If you are not able to take a field trip, this petal is pretty easy to complete in a meeting. Here are some fun activities to liven up the meeting...
- Have the girl makes puppets of different authority figures. Have them create puppet skits where they can act out ways to respect authority.
- Create a set of troop rules that is posted at every meeting. Have each girl add something to the rules.
- Play a game. This one is similar to Simon says except you can pick an authority figure. Bonus points for dress up! You know Firehouse subs has those free plastic fire people hats! Have the girls rotate being the caller.
Don't forget to follow up along on Facebook and Instagram!! Be sure to check out our fun patch programs in the shop!
If you are just joining us, we previously completed Part 1 of the Brownie Designing Robots badge! We broke the badge into two meetings because it really does require that much time if you are focused on what they are learning and not just completing the badge.
We searched and searched the internet to find an easy and affordable robot idea for the second part of this badge. It can be hard to find the right supplies but you're in luck, we have included them for you in this post!
Create your prototype
The idea came from a fantastic tutorial on bristlebots. You can find the tutorial here: http://www.instructables.com/id/Bristlebot-1/ They do a great job of explaining and providing pictures along the way.
What you need:
- Wire stripper
- garden shears
- double sided foam tape
- vibrating motor
- small battery Caution!!! Do not let little children swallow these.
- googly eyes
- pipe cleaners
Before the meeting:
Before your meeting, you will want to cut the toothbrushes down with your garden shears. You will also want to prepare the motors by stripping about 1/2 inch off of the end of each wire with your wire stripper. I also separated the materials into ziplock bags for each girl so distribution during the meeting would be easy.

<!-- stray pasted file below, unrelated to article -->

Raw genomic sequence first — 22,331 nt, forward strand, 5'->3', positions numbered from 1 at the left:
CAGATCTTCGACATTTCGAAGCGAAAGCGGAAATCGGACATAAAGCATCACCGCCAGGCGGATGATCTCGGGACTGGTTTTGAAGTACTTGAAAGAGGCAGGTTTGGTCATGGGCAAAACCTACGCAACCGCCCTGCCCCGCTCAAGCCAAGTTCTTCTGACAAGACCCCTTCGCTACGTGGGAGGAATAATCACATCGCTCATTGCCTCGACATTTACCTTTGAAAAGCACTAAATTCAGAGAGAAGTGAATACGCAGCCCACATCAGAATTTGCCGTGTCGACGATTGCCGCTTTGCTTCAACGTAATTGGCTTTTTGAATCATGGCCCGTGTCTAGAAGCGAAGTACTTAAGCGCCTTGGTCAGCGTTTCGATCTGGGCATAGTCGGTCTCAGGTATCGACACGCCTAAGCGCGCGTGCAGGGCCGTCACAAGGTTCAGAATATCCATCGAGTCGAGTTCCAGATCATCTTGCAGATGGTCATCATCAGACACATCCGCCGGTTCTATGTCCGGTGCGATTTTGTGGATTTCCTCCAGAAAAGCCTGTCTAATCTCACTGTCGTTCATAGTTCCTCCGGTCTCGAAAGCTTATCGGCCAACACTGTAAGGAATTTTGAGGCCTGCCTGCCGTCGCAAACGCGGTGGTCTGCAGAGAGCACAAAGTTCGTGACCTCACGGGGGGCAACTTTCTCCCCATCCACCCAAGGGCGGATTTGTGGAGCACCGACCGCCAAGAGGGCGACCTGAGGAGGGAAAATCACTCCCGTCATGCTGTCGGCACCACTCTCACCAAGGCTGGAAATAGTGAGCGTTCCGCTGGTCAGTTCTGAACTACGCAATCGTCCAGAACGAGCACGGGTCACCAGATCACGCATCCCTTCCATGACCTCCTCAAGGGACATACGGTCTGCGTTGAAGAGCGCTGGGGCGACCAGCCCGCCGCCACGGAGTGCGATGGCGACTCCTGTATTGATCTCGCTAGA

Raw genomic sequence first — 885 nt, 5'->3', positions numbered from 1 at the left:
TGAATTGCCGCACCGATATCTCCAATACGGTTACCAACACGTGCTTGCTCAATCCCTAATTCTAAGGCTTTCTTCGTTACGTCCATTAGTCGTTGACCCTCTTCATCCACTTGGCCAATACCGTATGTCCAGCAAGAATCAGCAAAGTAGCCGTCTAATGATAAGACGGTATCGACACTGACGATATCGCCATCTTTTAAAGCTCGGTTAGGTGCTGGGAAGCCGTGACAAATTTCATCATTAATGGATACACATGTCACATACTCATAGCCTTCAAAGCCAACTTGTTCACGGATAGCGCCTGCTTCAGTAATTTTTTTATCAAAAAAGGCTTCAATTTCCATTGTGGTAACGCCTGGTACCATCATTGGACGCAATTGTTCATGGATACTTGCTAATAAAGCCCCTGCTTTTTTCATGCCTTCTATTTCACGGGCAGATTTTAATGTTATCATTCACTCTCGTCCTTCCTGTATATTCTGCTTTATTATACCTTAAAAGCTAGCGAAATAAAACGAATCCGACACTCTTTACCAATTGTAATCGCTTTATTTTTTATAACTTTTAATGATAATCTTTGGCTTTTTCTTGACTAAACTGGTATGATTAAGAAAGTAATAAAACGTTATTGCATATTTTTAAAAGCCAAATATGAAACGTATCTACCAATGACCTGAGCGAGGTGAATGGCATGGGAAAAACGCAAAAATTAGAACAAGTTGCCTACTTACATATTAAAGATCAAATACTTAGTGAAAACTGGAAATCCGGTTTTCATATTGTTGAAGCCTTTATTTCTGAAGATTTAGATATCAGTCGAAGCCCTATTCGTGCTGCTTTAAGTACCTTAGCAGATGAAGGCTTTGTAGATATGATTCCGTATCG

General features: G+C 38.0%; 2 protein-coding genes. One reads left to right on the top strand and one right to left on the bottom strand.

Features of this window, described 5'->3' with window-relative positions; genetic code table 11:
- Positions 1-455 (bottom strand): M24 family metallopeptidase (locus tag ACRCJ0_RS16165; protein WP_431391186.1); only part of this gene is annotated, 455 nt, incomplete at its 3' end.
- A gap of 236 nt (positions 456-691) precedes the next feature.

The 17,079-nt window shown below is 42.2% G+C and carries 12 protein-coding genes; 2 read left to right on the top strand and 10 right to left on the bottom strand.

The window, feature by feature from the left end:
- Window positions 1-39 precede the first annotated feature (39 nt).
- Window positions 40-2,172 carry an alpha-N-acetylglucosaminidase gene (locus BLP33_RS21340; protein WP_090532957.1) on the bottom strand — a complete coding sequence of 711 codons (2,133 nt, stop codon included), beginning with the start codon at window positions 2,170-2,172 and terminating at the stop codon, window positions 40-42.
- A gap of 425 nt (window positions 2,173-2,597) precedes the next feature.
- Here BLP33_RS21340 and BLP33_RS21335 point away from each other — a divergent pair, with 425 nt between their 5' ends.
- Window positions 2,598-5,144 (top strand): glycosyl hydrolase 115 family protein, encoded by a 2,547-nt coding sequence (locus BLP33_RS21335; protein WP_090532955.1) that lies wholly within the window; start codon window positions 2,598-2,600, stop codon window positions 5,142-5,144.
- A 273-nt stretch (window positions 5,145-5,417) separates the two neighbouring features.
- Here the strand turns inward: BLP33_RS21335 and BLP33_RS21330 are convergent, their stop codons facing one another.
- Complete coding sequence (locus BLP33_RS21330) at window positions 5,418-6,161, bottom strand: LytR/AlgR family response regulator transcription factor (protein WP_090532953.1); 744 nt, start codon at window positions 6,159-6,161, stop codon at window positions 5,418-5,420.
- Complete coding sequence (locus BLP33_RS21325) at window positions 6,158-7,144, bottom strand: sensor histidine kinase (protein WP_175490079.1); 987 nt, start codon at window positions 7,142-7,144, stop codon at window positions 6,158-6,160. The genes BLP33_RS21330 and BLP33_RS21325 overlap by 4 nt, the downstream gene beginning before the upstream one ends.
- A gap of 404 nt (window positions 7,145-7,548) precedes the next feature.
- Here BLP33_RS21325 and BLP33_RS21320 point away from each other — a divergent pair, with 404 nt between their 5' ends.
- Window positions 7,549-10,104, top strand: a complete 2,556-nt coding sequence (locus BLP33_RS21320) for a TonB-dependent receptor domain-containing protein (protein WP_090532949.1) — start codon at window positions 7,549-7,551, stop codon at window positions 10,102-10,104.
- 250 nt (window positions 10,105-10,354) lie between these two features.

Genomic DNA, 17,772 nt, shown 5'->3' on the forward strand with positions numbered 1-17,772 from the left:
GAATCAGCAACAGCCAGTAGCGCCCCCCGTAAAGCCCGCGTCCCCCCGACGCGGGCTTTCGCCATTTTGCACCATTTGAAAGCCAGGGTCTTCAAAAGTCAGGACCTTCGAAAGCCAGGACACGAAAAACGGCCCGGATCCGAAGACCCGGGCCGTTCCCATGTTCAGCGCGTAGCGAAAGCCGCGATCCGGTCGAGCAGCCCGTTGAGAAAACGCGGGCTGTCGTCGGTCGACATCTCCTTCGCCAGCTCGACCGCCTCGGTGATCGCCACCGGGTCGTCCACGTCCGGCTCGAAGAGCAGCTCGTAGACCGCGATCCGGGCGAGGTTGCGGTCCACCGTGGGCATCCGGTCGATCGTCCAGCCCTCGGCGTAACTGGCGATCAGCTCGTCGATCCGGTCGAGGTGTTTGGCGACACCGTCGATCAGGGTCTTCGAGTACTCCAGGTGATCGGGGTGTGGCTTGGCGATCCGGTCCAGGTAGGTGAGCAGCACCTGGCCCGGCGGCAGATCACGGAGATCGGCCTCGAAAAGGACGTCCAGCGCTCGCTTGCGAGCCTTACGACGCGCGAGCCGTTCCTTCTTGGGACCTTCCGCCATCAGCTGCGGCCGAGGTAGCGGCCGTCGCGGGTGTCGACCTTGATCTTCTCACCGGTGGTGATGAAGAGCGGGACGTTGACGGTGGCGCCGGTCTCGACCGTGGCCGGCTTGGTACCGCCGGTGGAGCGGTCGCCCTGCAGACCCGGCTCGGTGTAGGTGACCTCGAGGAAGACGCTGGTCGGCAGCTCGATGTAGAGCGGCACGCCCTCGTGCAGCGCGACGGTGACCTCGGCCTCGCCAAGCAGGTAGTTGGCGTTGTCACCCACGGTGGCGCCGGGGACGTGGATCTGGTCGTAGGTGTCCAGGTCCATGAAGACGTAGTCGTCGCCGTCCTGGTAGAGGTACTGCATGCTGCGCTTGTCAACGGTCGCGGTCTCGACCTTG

We started the meeting explaining what we were going to do and then we showed the video below to the girls. We always have great success with video media and the girls' attention span!!
Oh were there bugs!!! Not just Bug Bots, but obstacles with constructing and getting them to work. But ya know what? That is the purpose of the last step!! Trial and Error. Isn't that what engineering and life is all about?
The bug doesn't work?
Here are a couple ideas to troubleshoot a bot that doesn't work...
- There is an object (probably a finger or googly eye) blocking the motor from spinning
- the wire attached to the foam tape is submerged into the tape and is not conducting electricity
- The wire is not properly touching the other end of the battery.
And there ya have it! You have successfully completed the Designing Robots badge!!! I hope you found this section helpful and if you are looking for Part 1 you can find it here: Designing Robots Part 1. Leave us some love in the comments below and let us know what you would like to see next!!
I was super excited over the summer when they announced the new S.T.E.M badges. We have been trying to incorporate more S.T.E.M activities in our home for the girls. Last year we got the girls the Dash robot for Christmas and they seem to genuinely have an interest in the programming fun.
When the requirements for the badges came out, I have to admit, I was a bit confused. I must have reviewed the Volunteer Toolkit way too many times and then I realized, like with most of the resources offered, they always seem to be lacking creativity and visual explanation. So, I took to trusty Pinterest to assist with my research and planning.
Here is Part 1 of the Designing Robots Brownie Badge. I do recommend doing this in 2 meetings. It's A LOT and not a badge I would try to cram into one session. They won't take away much if you rush it and that defeats the purpose, right?
Robots Imitate Nature